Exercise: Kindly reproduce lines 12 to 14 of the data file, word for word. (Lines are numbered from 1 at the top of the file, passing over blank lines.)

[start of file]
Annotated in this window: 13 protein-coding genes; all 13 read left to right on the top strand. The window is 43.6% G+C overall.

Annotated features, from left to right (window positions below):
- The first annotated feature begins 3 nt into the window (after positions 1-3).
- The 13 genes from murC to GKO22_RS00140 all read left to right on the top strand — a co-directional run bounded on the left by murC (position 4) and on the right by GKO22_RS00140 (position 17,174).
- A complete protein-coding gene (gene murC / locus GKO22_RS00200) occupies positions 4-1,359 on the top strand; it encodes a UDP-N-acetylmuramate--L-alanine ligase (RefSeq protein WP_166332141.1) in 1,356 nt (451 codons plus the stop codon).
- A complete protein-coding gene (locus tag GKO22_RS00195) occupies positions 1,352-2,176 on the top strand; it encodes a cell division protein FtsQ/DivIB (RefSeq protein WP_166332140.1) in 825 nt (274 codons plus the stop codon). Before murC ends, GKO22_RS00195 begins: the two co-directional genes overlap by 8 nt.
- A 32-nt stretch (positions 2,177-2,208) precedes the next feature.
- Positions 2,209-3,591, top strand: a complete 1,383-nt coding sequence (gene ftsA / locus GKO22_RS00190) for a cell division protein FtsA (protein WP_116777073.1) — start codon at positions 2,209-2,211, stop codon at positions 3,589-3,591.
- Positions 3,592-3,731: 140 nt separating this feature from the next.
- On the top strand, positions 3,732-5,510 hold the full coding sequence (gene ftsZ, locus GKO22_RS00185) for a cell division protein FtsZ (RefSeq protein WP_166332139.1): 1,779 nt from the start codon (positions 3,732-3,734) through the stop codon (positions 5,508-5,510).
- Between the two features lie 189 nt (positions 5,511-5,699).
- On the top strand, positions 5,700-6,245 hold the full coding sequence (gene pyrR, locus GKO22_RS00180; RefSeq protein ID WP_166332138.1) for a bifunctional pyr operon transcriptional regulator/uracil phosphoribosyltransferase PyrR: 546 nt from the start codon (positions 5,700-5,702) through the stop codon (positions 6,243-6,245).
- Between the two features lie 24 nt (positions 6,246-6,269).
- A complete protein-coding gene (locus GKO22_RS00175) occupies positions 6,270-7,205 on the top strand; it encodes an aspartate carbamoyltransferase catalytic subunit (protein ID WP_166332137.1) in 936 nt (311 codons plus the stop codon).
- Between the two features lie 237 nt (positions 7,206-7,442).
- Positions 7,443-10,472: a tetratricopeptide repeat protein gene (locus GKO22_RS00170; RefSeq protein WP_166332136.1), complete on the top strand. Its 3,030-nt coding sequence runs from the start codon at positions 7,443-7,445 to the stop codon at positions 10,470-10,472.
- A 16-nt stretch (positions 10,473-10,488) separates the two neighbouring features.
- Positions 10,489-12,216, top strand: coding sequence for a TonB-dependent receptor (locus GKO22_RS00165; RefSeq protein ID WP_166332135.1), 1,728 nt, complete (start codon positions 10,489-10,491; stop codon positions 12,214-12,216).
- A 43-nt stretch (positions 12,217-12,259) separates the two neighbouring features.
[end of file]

- On the top strand, positions 5,700-6,245 hold the full coding sequence (gene pyrR, locus GKO22_RS00180; RefSeq protein ID WP_166332138.1) for a bifunctional pyr operon transcriptional regulator/uracil phosphoribosyltransferase PyrR: 546 nt from the start codon (positions 5,700-5,702) through the stop codon (positions 6,243-6,245).
- Between the two features lie 24 nt (positions 6,246-6,269).
- A complete protein-coding gene (locus GKO22_RS00175) occupies positions 6,270-7,205 on the top strand; it encodes an aspartate carbamoyltransferase catalytic subunit (protein ID WP_166332137.1) in 936 nt (311 codons plus the stop codon).